- wherein the imaging array (Mij) comprises multiple imaging branches (Mlj,M2j) configured to form respective optical paths for the light beams (L1,L2) through the imager (10) for imaging the respective

subsections (Sl,S2) of the object (PO);

- wherein each imaging branch (Mij) comprises a distinct set of optical elements (M11,M12) configured to

o receive the respective light beam (LI) along the respective entry angle (al) and

o redirect the respective light beam (LI) towards the imaging plane (PI);

- wherein the light beams (L1,L2) from each of the multiple imaging branches (Mlj,M2j) are redirected to travel in a common direction (y) between the imaging array (Mij) and the imaging plane (PI). 2. The multi-angle imager according to claim 1, wherein the redirected light beams travel along substantially parallel paths in the common direction (y)

3. The multi-angle imager according to any of the preceding claims, wherein the imaging array (Mij) is configured to combine the incoming hght beams (Li) to have a common effective focal plane. 4. The multi-angle imager according to any of the preceding claims, wherein the light beams (L1,L2) from each of the multiple imaging branches (Mlj,M2j) are stacked in a row along a direction (z) transverse to their direction of travel (y). 5. The multi-angle imager according to any of the preceding claims, wherein the multiple imaging branches (Mlj,M2j) are configured to stack their respective light beams one above the other along a direction (z) transverse to a plane (x,y) spanned by the multiple entry angles (cri). 6. The multi-angle imager according to any of the preceding claims, wherein the multiple imaging branches (Mlj,M2j) are configured to project respective images of the respective subsections (Sl,S2) onto a slit (A2), wherein the images are extended along a length direction (z) of the slit (A2) to provide spatial information of the respective subsections (Sl,S2) along said length direction (z), wherein the images projected in a width direction (x) of the slit (A2) for subsequent spectral analysis.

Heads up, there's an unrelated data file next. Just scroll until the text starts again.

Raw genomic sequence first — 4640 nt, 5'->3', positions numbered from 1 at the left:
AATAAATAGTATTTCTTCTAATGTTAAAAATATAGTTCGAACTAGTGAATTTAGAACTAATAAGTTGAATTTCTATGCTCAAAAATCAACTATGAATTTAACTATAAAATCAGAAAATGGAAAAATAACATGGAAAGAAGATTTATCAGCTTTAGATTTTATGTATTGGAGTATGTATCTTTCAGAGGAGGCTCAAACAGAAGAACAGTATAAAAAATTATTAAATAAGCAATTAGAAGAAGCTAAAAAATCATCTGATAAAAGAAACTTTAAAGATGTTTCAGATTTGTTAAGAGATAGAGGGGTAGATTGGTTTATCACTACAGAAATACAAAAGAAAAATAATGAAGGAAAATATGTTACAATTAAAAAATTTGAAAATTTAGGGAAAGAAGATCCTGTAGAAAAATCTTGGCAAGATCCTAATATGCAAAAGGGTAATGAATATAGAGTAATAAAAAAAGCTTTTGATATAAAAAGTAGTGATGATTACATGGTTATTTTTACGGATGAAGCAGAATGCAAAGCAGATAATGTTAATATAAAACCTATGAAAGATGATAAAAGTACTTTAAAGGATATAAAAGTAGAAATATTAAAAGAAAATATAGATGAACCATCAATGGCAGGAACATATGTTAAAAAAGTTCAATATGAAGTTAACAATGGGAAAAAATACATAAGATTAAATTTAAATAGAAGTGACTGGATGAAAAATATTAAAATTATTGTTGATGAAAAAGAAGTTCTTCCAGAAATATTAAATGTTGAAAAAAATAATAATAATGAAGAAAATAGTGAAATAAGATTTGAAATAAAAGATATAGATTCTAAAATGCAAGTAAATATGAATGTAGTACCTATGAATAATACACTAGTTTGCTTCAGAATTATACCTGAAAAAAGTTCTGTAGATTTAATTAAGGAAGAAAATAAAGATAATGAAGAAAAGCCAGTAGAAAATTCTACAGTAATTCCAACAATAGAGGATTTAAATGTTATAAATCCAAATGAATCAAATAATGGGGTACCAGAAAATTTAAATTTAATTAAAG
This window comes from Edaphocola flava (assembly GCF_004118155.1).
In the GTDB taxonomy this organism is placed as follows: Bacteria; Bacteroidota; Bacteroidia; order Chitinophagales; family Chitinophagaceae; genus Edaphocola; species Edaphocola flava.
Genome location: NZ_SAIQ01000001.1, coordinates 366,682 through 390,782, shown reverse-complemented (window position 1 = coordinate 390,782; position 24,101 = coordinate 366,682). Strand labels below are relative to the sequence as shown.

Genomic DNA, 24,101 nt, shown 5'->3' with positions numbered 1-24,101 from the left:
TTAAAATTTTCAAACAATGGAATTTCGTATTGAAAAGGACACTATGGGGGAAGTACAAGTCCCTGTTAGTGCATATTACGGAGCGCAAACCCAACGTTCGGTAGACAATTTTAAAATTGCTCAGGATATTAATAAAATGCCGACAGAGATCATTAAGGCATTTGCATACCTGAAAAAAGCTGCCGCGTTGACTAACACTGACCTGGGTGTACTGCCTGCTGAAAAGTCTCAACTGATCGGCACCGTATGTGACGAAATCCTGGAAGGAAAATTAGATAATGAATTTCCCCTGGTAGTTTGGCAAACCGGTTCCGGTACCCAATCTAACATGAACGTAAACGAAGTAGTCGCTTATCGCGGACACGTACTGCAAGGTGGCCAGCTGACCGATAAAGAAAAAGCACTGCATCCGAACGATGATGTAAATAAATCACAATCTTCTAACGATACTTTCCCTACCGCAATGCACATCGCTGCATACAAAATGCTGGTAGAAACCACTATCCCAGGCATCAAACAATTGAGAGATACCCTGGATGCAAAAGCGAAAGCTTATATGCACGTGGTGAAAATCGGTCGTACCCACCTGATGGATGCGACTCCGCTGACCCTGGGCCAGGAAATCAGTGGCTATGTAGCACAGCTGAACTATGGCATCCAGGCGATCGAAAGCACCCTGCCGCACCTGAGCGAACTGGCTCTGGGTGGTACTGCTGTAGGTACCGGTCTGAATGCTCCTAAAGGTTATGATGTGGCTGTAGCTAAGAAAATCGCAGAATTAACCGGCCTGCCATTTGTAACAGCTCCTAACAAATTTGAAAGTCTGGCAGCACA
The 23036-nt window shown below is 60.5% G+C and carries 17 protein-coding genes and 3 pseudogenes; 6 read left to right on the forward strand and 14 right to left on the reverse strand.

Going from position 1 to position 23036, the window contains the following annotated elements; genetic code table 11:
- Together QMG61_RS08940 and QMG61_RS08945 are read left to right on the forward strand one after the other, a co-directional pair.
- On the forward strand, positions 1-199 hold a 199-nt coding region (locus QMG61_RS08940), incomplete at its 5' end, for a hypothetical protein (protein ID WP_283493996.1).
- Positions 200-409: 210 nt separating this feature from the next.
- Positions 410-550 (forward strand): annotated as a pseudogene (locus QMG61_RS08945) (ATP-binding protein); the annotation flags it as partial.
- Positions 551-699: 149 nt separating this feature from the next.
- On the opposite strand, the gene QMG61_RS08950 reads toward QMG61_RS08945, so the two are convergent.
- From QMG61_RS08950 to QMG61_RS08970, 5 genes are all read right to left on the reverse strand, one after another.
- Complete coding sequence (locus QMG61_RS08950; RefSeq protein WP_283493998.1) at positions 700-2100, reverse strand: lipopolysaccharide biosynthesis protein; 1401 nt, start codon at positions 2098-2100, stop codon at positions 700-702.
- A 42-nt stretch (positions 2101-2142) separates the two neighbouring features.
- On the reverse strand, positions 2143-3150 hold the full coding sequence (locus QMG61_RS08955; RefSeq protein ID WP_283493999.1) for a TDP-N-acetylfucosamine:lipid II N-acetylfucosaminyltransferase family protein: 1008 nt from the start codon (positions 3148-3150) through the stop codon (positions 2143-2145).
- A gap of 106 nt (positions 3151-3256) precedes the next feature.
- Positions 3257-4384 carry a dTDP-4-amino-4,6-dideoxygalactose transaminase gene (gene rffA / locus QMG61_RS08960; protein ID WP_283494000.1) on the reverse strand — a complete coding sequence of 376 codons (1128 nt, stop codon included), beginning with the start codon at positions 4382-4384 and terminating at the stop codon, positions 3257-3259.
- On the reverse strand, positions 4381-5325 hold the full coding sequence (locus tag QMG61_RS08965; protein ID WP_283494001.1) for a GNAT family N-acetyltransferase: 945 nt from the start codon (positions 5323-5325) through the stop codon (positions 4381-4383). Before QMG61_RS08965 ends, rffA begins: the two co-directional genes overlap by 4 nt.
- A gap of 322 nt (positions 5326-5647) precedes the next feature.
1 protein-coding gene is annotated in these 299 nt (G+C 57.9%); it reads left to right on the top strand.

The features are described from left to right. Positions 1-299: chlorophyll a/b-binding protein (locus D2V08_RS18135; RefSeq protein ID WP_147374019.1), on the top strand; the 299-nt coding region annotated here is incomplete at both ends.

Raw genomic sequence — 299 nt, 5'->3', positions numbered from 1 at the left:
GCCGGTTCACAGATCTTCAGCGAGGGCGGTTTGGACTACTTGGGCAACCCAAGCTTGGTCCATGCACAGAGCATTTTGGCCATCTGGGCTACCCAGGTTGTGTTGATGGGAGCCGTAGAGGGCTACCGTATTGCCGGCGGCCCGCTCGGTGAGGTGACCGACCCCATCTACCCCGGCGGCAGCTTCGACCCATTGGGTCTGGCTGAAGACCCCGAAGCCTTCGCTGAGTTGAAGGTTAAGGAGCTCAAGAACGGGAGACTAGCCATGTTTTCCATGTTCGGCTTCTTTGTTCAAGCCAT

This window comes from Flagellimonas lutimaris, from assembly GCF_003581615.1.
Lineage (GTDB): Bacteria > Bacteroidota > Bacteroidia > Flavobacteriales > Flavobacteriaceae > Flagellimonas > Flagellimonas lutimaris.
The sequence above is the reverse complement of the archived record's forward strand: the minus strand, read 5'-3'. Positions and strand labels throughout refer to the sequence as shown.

7. The multi-angle imager according to any of the preceding claims, wherein the object (P0) is not imaged before entering the imaging array (Mij).

8. The multi-angle imager according to any of the preceding claims, wherein adjacent fields of view (V1,V2; V2,V3) are separated by non-imaged parts (N) of the object (P0) there between, wherein the spatial or angular separation between adjacent views is sufficient to prevent light (LI') from one imaged subjection (Si) to end up in the image of an adjacent subsection <S2).